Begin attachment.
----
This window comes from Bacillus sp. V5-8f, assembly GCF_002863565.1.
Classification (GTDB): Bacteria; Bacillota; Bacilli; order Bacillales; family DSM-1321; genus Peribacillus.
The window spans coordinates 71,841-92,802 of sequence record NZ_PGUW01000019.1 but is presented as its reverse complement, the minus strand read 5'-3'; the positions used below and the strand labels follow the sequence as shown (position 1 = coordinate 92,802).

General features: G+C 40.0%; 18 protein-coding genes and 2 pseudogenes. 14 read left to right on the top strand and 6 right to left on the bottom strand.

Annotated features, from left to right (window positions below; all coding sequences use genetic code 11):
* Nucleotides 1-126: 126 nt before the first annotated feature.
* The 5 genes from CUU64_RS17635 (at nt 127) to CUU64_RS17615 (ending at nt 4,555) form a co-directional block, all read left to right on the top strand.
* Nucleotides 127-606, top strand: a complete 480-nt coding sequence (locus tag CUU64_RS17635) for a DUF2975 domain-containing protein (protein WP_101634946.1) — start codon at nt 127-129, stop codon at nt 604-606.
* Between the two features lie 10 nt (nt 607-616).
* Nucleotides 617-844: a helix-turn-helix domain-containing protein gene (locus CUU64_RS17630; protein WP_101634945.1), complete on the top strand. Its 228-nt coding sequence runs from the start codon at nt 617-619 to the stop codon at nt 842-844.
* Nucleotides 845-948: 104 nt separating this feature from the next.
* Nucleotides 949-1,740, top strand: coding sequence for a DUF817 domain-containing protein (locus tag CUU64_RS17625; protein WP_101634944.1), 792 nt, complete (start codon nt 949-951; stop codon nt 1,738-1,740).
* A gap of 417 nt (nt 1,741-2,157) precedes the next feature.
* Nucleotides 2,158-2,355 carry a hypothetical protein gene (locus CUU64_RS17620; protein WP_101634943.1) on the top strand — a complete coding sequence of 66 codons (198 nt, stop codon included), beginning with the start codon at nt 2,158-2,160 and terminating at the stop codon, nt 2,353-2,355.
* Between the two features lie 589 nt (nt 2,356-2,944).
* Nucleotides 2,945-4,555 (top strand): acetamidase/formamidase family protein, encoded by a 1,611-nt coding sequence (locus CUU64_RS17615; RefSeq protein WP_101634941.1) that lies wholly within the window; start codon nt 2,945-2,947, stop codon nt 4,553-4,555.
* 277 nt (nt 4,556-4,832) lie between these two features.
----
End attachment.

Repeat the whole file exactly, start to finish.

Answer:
This window comes from Bacillus sp. V5-8f, assembly GCF_002863565.1.
Classification (GTDB): Bacteria; Bacillota; Bacilli; order Bacillales; family DSM-1321; genus Peribacillus.
The window spans coordinates 71,841-92,802 of sequence record NZ_PGUW01000019.1 but is presented as its reverse complement, the minus strand read 5'-3'; the positions used below and the strand labels follow the sequence as shown (position 1 = coordinate 92,802).

General features: G+C 40.0%; 18 protein-coding genes and 2 pseudogenes. 14 read left to right on the top strand and 6 right to left on the bottom strand.

Annotated features, from left to right (window positions below; all coding sequences use genetic code 11):
* Nucleotides 1-126: 126 nt before the first annotated feature.
* The 5 genes from CUU64_RS17635 (at nt 127) to CUU64_RS17615 (ending at nt 4,555) form a co-directional block, all read left to right on the top strand.
* Nucleotides 127-606, top strand: a complete 480-nt coding sequence (locus tag CUU64_RS17635) for a DUF2975 domain-containing protein (protein WP_101634946.1) — start codon at nt 127-129, stop codon at nt 604-606.
* Between the two features lie 10 nt (nt 607-616).
* Nucleotides 617-844: a helix-turn-helix domain-containing protein gene (locus CUU64_RS17630; protein WP_101634945.1), complete on the top strand. Its 228-nt coding sequence runs from the start codon at nt 617-619 to the stop codon at nt 842-844.
* Nucleotides 845-948: 104 nt separating this feature from the next.
* Nucleotides 949-1,740, top strand: coding sequence for a DUF817 domain-containing protein (locus tag CUU64_RS17625; protein WP_101634944.1), 792 nt, complete (start codon nt 949-951; stop codon nt 1,738-1,740).
* A gap of 417 nt (nt 1,741-2,157) precedes the next feature.
* Nucleotides 2,158-2,355 carry a hypothetical protein gene (locus CUU64_RS17620; protein WP_101634943.1) on the top strand — a complete coding sequence of 66 codons (198 nt, stop codon included), beginning with the start codon at nt 2,158-2,160 and terminating at the stop codon, nt 2,353-2,355.
* Between the two features lie 589 nt (nt 2,356-2,944).
* Nucleotides 2,945-4,555 (top strand): acetamidase/formamidase family protein, encoded by a 1,611-nt coding sequence (locus CUU64_RS17615; RefSeq protein WP_101634941.1) that lies wholly within the window; start codon nt 2,945-2,947, stop codon nt 4,553-4,555.
* 277 nt (nt 4,556-4,832) lie between these two features.